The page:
Fragments of intensified light burst on his every turn. His costume – made for the spotlight – took every advantage of the barrage.
His song was well-chosen. It suited his voice and his look. The audience surged with his presentation. Clearly, the singer was magnificent. Yet, as impressive as his vocal performance, I found my attention drawn to the individuals silhouetted in the side lights.
The outline of a string quartet emerged. A violin, a viola, a cello, and . . . a guitar. This is west Texas, after all.
I spent little time considering the guitar player. He was seated further back and it was like he was pulled back into the darkness of a cavern. The notes from the Gibson were dark like him. An essential part of the sound picture, but subdued. Mid-lighted were the other three.
I leveled the binoculars and spun the focus ring until the edge of the cello became clear. The cellist bent over his instrument, intent on the sheet music before him as his fingers pressed down on the neck and his bow sailed just above the bridge of the cello. A low tone traced his movements.
Far to his left sat the violinist. Her small, wooden soundbox was perched high between shoulder and chin. Her fingers arched gracefully. The high notes vibrating from her strings pushed through the others. Singular and clear, her music gave a loftiness to the whole experience.
Alternately, I considered the cellist and the violinist. His eyes were penetrating and saw nothing beyond his music stand. He shifted in his chair only to bring yet another chime from his repertoire. She, on the other hand, was quite animated. Fingers moving nimbly, her bow energetic. As I watched, first one and then the other, I realized a certain oneness to their performance. While obviously diverse in the notes and instruments they played, their faces could have been interchanged. Brows furrowed in concentration, they plied their craft with little emotion.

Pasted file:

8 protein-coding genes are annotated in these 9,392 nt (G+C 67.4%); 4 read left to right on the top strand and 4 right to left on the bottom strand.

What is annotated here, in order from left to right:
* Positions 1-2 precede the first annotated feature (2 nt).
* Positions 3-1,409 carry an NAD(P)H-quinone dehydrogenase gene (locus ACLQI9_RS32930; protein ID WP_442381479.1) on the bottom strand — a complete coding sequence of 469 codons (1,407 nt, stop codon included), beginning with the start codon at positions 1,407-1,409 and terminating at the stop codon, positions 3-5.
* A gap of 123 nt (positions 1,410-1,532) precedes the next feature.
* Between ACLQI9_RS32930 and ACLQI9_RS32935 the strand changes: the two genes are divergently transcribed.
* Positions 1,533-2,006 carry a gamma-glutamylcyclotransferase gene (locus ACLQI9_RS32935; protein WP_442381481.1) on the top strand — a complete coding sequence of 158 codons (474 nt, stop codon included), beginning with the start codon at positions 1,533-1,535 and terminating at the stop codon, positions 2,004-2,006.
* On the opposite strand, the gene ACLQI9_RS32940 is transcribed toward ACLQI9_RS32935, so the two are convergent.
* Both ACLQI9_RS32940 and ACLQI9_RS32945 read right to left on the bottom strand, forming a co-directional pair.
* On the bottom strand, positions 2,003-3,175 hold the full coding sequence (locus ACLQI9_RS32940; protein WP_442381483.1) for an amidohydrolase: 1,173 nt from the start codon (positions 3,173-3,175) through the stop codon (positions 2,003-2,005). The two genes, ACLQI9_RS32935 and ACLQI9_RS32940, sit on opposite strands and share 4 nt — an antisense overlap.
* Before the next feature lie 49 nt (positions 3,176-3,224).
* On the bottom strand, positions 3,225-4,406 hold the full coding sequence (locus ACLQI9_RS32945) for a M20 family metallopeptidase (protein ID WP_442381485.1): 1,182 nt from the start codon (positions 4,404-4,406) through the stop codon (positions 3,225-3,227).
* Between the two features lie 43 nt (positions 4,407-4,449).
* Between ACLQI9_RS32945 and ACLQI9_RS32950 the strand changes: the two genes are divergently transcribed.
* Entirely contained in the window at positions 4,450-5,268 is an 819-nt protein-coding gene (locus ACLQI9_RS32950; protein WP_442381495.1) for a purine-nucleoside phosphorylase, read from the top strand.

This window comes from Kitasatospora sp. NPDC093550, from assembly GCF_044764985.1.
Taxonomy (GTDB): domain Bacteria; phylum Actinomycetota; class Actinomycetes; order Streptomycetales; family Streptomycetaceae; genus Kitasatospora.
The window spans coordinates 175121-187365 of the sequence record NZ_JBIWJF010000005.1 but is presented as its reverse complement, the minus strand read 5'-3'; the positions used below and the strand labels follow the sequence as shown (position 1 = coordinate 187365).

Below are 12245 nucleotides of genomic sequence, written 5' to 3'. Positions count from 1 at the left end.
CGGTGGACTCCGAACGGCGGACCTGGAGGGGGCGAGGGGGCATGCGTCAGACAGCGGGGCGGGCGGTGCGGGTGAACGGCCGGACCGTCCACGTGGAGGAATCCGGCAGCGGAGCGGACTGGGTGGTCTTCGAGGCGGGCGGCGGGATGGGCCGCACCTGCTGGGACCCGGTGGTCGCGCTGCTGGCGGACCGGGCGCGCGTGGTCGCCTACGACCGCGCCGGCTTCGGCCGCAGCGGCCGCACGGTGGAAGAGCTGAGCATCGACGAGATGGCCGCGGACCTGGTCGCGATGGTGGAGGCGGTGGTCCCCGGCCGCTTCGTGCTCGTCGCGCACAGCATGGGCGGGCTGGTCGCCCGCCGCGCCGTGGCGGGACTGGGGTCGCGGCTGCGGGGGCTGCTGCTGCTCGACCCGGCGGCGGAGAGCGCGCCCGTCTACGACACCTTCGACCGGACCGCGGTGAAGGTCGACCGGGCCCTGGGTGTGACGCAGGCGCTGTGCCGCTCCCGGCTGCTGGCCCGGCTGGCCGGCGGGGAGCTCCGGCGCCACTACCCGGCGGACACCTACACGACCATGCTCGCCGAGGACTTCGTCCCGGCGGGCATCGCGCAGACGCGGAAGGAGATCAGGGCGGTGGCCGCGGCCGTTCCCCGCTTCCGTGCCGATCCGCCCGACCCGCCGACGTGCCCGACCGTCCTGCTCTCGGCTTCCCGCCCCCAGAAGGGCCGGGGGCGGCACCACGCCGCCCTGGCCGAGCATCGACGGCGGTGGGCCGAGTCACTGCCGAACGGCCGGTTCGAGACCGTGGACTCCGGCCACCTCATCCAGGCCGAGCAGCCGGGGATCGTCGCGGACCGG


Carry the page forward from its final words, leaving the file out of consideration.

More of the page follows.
The throaty song of the viola slowly floated through the air. Tuned a fifth below the violin, the viola has always drawn me with the breadth of its voice. While obviously a harmonic support, tonight the smooth tones surfaced as a melody. I trained the lenses in on the viola player. And my gaze never left her until the lighting director plunged the entire coliseum in darkness.
She was different from the others. While the violin and the cello moved splendidly and incessantly, the music from the viola seemed to breathe. And when that breath was taken, the viola player glanced to her left or her right, gaining confidence and inspiration from the music spilling around her.
And she smiled.
You’ve got to love that. Twenty feet from her, the singer belted his way through a magnificent number. Thirty feet away the sea that was the audience began. Ripples of response to the singer interrupted the surface of that ocean. To her right and left, the violin and the cello were locked into their craft. And the guitar player played from behind her in that cave.
Only for me, the crescendos and climaxes of that concert were when she smiled. It was in those small moments that my spirit soared. I was lifted to see someone who drew great enjoyment from the efforts of those around her. The warmth of her smile and the flash of her eyes are still with me. It was as if she was offering her gratitude and congratulations to her colleagues as the measures of music moved on.
Strangely, I don’t remember what she looks like. Nor can I picture the spotlighted singer. Or the song he sang. But I remember how the viola player seemed to bloom. Wouldn’t it be wonderful if we could, like her, celebrate the songs of others even when our own song is superb? Wouldn’t it be grand if we recognized the harmony in the diversity around us . . . and smiled?
(first published February 21, 2005)